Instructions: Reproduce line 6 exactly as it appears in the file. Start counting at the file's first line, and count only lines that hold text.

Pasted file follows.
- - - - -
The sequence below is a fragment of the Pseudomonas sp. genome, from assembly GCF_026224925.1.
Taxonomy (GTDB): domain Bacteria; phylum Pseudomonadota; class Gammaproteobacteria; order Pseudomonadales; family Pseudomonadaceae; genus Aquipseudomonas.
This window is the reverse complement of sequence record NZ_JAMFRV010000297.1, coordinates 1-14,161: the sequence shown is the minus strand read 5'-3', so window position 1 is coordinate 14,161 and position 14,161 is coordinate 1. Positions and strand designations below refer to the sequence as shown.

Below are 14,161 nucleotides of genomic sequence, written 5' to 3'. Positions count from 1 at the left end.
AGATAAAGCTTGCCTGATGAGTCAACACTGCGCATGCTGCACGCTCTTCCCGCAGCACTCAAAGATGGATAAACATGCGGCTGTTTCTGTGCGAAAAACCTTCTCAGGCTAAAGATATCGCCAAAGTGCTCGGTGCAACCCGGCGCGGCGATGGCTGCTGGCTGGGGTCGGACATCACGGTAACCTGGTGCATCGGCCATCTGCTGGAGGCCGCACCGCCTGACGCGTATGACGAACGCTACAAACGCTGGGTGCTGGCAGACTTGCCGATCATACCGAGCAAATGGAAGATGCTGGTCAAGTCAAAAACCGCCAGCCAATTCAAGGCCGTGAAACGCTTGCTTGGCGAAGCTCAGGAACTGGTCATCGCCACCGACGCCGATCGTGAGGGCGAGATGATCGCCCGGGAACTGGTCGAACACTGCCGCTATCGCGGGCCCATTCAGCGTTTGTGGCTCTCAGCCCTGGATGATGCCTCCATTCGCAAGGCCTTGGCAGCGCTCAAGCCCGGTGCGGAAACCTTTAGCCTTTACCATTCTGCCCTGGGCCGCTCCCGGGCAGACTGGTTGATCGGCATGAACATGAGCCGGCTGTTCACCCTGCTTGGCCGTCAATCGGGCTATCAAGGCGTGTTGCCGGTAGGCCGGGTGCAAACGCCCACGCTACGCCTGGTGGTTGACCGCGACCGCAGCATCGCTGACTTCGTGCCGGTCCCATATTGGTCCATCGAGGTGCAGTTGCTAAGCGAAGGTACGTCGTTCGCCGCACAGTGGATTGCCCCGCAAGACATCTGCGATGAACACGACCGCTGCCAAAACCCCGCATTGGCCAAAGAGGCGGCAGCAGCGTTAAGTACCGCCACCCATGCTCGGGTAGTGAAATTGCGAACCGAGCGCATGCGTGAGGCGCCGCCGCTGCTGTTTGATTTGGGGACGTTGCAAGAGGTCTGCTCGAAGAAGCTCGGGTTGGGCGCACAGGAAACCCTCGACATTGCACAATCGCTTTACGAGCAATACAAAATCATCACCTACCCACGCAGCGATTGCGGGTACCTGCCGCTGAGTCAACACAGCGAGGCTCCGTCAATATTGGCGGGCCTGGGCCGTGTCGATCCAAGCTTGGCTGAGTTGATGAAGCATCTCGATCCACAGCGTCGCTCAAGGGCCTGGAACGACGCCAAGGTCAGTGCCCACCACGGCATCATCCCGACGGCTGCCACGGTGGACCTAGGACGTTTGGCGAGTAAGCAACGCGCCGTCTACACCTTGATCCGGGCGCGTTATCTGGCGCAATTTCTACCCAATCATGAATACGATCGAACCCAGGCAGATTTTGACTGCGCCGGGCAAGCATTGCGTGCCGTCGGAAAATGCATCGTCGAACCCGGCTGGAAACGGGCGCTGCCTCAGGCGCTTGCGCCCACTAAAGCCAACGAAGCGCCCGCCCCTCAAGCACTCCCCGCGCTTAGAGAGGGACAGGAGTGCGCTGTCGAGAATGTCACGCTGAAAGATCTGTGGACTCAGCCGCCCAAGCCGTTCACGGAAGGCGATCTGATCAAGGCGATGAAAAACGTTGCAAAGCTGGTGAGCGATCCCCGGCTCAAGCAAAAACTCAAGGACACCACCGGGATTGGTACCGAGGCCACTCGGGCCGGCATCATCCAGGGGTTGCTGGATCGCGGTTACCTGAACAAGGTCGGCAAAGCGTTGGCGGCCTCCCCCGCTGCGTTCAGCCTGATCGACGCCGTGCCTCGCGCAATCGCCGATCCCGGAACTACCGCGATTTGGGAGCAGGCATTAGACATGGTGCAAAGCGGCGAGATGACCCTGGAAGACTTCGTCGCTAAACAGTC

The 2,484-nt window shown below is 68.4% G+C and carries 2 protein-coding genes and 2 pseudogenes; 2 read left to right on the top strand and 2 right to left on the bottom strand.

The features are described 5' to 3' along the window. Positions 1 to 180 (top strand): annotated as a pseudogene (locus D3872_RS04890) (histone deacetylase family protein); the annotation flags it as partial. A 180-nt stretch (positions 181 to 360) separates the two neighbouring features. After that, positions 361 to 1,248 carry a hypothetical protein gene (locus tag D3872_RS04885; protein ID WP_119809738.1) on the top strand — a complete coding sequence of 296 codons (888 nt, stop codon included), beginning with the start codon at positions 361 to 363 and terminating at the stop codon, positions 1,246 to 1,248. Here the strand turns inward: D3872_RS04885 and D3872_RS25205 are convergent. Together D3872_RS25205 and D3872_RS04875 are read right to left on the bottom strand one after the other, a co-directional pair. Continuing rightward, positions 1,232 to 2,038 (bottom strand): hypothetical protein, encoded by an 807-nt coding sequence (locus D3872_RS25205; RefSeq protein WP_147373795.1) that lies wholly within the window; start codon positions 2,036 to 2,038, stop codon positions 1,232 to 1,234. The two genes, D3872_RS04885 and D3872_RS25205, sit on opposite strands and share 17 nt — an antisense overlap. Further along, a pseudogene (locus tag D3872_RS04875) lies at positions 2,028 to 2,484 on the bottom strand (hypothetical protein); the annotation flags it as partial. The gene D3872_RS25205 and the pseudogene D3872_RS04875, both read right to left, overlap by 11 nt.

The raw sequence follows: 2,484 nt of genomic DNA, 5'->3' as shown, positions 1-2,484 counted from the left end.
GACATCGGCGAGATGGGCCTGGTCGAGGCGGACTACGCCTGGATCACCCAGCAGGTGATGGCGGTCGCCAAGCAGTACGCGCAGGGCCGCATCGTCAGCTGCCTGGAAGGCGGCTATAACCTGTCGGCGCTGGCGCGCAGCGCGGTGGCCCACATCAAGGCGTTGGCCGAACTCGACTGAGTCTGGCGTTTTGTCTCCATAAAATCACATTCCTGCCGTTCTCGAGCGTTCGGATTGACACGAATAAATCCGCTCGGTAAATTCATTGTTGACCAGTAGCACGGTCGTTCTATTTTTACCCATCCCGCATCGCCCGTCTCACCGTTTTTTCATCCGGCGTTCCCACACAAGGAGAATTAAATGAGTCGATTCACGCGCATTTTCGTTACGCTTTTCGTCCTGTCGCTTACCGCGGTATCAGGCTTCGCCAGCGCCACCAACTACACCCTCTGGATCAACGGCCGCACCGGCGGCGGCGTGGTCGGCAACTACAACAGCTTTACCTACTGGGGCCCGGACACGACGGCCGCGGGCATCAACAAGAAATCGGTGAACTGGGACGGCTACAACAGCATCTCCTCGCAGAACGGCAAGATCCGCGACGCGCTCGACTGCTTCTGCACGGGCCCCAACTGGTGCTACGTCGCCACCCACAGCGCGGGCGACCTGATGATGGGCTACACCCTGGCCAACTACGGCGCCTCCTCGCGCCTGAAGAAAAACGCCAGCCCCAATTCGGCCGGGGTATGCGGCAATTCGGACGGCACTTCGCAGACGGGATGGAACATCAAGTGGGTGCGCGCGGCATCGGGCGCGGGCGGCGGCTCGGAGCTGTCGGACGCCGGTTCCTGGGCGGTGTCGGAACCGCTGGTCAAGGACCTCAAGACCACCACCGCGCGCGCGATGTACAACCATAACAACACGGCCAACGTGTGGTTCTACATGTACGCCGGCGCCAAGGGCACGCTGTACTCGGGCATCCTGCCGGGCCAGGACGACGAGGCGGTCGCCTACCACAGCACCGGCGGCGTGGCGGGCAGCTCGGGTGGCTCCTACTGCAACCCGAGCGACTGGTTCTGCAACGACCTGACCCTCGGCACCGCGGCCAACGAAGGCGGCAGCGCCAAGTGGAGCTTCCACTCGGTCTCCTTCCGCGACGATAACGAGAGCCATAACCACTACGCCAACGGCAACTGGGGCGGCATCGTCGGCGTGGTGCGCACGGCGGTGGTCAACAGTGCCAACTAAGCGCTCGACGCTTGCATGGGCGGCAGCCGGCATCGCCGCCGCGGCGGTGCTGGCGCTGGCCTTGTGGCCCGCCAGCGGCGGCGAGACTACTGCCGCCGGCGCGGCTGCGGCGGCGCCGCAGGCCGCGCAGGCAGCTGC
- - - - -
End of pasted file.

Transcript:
The 2,484-nt window shown below is 68.4% G+C and carries 2 protein-coding genes and 2 pseudogenes; 2 read left to right on the top strand and 2 right to left on the bottom strand.